LI Crane Operator Charged with Bribing an Inspector

One of the bosses at Long Island‘s Nu-Way Crane Service of Copiague has been charged with paying a New York City inspector more than $10,000 to falsify inspection reports and licenses, according to the Manhattan district attorney’s office.

Michael Sackaris, 48, of St. James, is the chief of Nu-Way Crane Service, according to authorities.  Sackaris and another employee were arrested yesterday after they were indicted on bribery charges; Nu-Way also was indicted and Sackaris was charged with threatening a witness.  The City Department of Investigation initiated a probe of the buildings department’s cranes and derricks division following the deaths of nine people in two <"">crane collapses this year.

Manhattan District Attorney Robert Morgenthau’s office said that James DeLayo, 60, of the Bronx, sold Sackaris copies of the crane exam at least twice Morgenthau’s office also said that Sackaris paid DeLayo $200 to $500 approximately 26 times from 2002 to 2007 to either falsify inspection reports or certify that Nu-Way crane operators passed exams.  Prosecutors also said that Nu-Way crane operator Michael Pascalli, 24, of Bethpage, received credit for passing exams he never took.

DeLayo, who is also a former acting chief inspector, was arrested in June after he admitted to taking bribes, officials reported.  Meanwhile, according to his attorney, DeLayo says that he believes he has not done anything wrong.  His attorney cited Delayo’s 30 years of service to the City of New York.

All three—DeLayo, Sackaris and Pascalli—pleaded not guilty yesterday in State Supreme Court in Manhattan; Sackaris was held on $10,000 bail and DeLayo and Pascalli were released without bail.  DeLayo, Sackaris, Pascalli, and Nu-Way were charged with numerous counts of records tampering, filing false instruments, and falsifying business records.  DeLayo was also charged with receiving a bribe; Nu-Way, Sackaris and Pascalli were charged with bribery; Sackaris was charged with intimidating a witness, a felony, and for confronting a witness to the bribery scheme at a Suffolk nightclub in August, prosecutors said.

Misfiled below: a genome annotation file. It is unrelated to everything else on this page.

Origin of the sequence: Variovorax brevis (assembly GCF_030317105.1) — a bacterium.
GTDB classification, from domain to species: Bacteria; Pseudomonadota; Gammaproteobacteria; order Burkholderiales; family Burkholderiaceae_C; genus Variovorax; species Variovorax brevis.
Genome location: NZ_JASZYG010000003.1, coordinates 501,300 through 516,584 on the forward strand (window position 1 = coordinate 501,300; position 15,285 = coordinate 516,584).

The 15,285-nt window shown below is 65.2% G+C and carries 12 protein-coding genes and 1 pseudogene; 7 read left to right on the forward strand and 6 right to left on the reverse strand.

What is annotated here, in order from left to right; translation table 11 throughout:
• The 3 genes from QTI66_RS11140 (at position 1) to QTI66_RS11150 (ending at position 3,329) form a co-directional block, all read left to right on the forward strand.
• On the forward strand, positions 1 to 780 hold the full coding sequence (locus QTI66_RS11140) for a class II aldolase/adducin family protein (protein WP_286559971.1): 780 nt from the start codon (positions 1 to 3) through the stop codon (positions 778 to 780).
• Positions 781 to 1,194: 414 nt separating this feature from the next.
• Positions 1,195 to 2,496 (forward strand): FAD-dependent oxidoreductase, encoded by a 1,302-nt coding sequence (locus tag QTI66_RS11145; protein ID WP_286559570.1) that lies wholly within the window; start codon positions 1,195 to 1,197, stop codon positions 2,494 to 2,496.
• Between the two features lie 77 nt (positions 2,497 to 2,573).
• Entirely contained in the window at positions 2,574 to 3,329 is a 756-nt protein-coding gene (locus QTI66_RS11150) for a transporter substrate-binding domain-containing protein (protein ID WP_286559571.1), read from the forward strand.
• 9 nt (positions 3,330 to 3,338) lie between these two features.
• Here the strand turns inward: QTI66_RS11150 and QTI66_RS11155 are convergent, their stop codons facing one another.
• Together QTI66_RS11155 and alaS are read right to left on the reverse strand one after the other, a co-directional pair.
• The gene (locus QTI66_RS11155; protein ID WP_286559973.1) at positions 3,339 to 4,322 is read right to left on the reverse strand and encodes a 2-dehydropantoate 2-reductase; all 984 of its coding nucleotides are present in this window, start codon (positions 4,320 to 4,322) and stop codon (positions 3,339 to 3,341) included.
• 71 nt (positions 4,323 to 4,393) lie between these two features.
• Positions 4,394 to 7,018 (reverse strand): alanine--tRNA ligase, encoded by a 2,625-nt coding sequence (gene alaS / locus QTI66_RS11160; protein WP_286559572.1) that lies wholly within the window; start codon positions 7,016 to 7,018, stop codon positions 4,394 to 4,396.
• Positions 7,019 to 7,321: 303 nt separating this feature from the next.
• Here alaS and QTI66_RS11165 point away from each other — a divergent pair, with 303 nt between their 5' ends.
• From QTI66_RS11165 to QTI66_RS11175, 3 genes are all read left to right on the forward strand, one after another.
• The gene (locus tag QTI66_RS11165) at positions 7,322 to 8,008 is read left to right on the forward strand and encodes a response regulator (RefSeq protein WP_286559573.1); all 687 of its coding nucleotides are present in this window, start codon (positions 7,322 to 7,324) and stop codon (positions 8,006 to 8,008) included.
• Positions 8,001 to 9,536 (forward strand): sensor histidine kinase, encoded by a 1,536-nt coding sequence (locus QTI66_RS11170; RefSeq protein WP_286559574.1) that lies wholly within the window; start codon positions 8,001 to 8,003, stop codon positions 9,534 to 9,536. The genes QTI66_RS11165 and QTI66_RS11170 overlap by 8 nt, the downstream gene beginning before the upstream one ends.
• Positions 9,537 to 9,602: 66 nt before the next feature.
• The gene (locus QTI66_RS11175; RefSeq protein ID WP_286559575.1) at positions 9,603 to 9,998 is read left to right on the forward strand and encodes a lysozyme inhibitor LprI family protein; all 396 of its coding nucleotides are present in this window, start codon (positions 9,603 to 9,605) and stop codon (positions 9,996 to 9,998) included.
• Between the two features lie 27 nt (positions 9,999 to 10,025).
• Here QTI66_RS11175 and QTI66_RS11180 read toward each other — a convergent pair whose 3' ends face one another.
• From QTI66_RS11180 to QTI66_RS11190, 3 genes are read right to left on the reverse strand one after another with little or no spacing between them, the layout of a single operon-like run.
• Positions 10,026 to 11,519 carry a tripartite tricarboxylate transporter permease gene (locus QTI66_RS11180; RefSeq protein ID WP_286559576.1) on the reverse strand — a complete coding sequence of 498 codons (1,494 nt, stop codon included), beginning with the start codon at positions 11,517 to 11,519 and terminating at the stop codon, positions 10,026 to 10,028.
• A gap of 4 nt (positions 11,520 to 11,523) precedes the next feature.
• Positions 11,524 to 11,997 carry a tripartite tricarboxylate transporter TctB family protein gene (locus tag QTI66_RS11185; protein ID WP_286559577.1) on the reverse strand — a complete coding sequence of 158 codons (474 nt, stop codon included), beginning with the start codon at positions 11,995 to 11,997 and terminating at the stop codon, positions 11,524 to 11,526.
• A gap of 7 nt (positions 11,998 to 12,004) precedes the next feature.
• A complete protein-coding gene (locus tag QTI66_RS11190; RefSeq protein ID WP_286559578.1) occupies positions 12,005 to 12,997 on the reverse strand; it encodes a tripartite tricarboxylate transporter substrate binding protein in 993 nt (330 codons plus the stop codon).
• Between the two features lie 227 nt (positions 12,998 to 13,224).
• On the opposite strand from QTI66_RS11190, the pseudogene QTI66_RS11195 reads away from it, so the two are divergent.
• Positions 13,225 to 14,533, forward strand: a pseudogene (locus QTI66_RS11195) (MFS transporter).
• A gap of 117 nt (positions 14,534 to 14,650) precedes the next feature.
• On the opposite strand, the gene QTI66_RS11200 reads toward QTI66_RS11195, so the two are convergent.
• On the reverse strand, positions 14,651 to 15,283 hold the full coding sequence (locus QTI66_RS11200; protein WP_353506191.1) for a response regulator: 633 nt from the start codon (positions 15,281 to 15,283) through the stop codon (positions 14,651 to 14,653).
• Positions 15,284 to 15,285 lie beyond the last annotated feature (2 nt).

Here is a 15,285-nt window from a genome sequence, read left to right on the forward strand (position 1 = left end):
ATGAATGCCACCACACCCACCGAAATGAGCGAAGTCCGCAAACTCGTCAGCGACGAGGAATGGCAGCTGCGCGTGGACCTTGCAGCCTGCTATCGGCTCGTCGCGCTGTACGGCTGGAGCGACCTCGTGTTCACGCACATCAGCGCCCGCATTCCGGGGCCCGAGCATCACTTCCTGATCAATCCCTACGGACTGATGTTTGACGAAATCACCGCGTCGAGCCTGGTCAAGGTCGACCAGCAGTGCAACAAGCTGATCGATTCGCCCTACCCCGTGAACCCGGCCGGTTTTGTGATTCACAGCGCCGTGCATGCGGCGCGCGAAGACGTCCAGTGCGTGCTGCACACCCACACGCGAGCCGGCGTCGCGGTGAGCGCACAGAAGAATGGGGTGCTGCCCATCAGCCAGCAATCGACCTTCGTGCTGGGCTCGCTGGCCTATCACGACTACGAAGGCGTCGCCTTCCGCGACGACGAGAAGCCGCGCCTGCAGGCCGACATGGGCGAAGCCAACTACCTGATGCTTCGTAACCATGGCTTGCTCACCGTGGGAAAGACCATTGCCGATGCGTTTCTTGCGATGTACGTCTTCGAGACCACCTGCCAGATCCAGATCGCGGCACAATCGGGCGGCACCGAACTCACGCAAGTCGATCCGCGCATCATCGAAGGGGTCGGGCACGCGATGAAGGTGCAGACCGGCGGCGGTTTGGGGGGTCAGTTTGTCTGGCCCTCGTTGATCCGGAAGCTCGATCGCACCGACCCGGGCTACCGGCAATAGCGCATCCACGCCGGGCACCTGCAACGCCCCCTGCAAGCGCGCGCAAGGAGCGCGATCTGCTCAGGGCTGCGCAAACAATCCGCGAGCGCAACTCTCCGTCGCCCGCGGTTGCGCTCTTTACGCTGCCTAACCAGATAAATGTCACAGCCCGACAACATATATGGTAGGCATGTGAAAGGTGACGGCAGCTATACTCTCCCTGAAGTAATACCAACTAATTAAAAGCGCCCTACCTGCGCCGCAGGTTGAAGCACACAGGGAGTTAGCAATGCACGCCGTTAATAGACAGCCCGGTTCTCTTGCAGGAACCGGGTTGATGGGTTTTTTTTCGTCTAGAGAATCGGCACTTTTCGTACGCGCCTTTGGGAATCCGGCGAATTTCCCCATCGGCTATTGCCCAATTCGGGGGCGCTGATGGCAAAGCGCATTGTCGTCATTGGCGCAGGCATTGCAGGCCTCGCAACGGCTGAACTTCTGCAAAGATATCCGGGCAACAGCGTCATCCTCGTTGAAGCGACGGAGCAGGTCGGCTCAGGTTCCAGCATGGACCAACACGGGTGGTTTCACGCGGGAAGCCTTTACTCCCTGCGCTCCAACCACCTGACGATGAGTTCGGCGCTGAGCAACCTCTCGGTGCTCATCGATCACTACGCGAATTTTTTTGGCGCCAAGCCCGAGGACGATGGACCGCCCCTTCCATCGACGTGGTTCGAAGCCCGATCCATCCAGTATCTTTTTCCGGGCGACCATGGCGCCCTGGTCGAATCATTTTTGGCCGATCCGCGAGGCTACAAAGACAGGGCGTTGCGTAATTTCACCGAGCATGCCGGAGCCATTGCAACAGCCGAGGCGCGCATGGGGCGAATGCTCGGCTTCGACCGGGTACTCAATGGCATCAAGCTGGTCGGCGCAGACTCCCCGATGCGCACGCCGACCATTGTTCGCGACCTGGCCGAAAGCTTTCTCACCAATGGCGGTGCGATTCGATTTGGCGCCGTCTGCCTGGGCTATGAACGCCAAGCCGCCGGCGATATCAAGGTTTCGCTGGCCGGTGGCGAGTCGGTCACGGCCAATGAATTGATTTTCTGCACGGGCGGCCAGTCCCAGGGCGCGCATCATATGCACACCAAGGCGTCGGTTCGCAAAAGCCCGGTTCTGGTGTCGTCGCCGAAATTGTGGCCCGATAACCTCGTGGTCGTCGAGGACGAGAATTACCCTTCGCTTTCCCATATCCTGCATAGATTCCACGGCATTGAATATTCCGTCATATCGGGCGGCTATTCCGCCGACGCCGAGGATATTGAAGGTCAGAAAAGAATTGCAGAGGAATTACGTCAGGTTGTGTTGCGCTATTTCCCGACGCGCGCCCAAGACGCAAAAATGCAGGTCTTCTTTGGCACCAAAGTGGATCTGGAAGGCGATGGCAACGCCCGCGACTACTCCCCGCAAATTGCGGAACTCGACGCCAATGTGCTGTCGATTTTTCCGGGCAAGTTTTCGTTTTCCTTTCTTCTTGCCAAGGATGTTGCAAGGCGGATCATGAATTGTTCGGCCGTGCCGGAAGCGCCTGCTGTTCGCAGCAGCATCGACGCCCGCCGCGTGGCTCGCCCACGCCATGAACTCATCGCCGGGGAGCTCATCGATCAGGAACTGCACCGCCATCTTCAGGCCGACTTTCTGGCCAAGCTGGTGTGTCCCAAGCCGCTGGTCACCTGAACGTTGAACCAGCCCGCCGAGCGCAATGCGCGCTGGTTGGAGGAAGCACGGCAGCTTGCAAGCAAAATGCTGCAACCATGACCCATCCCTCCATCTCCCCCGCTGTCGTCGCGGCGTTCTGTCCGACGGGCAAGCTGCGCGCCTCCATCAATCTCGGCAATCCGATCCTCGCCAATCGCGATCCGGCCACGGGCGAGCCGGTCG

A Nu-Way crane at a site in Manhattan is scheduled for inspection, and another in Brooklyn is undergoing load tests, a Buildings Department spokesman said.  “Every Nu-Way crane received a comprehensive inspection following the allegations, and we are closely monitoring their active jobs,” buildings commissioner-designate Robert LiMandri said.

Meanwhile, New York City has implemented new construction crane regulations aimed at preventing the types of crane collapse accidents responsible for this year’ nine deaths.  The city’s construction contractors say this will result in temporary layoffs of construction workers.  The most recent collapse occurred in May, when a 200 foot crane fell about 30, killing two and seriously injuring a worker.  Seven other people were killed in a crane collapse in March, just a couple of miles south of May’s tragedy.  Following that incident, a city inspector—who allegedly lied about inspecting the doomed crane in the weeks before the collapse—was arrested for falsifying records. The March crane collapse also led to the resignation of New York City Buildings Commissioner Patricia Lancaster.

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